Monday, November 30, 2009

Walima Cooking Club tour Lebanon :Aysh el-Saraya and Sheesh Barak

November was Lebanese cooking at the Walima Club.Two luxurious dishes from the land of milk and honey ,it was hard to satisfy with just one ,I celebrated with both the sweet and savory delights.Before we get cooking here is a brief history of Lebanon and its cuisine ...
Lebnan, Le-b-nan that means the White Mountain, once called "The pearl of the middle East,” is bordered by the Mediterranean Sea, Israel, and Syria. At one time or another Phoenicians, Assyrians, Babylonians, Persians, Greeks, Arabs, European Crusaders, Ottomans, and French all ruled and had influence over the land and its cuisine. The Cuisine of this Ancient Land is diverse and steeped in history; Lebanon is a culinary and cultural Crossroads. Lebanon is located on the Eastern most shore of the Mediterranean in the Fertile Crescent, where Western Civilization is said to have begun. Both the Eastern and Western influences in its cookery are apparent. It combines the sophistication of European Cuisine with the excitement of Eastern Spices.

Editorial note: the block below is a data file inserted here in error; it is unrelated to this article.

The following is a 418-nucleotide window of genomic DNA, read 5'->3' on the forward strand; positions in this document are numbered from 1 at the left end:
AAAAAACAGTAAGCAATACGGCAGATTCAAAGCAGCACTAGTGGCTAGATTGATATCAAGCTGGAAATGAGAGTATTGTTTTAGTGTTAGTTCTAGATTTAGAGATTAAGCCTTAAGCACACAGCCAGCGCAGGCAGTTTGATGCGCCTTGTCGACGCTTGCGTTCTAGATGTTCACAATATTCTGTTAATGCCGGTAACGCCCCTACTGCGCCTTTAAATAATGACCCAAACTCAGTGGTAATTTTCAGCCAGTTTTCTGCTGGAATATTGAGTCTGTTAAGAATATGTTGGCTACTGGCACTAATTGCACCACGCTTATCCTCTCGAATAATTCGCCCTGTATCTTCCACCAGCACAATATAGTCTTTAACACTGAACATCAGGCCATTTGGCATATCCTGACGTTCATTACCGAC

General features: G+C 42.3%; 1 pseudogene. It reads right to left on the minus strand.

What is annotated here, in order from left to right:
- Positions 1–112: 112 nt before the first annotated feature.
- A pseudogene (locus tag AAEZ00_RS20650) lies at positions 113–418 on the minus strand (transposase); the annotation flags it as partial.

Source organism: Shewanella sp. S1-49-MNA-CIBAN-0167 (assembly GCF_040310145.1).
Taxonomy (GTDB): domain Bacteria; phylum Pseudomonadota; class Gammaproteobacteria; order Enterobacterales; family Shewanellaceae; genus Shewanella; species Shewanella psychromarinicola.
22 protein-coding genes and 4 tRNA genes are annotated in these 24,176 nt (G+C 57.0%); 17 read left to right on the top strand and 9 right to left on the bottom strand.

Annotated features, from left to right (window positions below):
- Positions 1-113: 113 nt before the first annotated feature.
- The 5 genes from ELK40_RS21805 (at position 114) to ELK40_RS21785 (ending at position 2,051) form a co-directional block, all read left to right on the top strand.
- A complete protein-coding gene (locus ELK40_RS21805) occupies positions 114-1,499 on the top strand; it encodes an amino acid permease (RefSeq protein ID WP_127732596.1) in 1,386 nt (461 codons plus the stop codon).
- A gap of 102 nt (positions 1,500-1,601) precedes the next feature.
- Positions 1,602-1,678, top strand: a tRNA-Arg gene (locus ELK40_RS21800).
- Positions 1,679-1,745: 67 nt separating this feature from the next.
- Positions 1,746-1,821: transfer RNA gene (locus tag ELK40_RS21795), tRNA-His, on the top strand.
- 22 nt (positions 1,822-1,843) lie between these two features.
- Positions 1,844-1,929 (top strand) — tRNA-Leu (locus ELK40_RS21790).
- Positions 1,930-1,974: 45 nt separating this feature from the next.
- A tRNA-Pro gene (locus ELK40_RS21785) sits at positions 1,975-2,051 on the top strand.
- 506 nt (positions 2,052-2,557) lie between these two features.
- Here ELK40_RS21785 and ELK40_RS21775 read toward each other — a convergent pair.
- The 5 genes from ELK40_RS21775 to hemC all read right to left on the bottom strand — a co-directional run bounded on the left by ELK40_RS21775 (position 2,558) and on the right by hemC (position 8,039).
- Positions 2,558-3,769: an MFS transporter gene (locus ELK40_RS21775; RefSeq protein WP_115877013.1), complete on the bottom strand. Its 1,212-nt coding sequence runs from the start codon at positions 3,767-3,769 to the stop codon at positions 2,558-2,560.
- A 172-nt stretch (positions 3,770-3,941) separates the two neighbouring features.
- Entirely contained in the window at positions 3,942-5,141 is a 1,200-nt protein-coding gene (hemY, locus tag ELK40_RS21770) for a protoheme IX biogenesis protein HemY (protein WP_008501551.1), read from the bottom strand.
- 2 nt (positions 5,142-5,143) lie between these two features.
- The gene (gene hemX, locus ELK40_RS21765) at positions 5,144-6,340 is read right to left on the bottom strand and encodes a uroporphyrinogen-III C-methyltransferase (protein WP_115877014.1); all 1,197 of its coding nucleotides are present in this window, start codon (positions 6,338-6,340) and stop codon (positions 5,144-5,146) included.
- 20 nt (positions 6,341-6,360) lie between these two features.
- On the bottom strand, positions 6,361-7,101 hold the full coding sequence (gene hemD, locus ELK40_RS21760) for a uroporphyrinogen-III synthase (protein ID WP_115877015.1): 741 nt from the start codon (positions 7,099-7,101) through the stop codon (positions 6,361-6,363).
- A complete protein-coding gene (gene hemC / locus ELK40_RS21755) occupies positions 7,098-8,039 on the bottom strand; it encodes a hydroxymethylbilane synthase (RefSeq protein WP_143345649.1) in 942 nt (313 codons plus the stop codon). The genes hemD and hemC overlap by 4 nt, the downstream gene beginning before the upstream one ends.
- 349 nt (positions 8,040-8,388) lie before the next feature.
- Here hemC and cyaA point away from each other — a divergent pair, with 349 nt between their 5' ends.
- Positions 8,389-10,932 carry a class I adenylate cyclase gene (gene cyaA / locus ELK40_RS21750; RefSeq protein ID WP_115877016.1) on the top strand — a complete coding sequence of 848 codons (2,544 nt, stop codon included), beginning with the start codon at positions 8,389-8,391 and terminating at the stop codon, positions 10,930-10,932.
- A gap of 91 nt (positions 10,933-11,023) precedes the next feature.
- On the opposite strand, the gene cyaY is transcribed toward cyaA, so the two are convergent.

The food of the entire Mediterranean region is a celebration of life; it is fresh, flavorful, diverse and invigorating. The Lebanese proudly admit that the genius of their food is its simplicity, and that the food was a product of both the earth and the sea. Also the natural bond that all of the Mediterranean cuisines share, from the tip of Spain to Lebanon “the same waters equally splash all of the countries around the Mediterranean".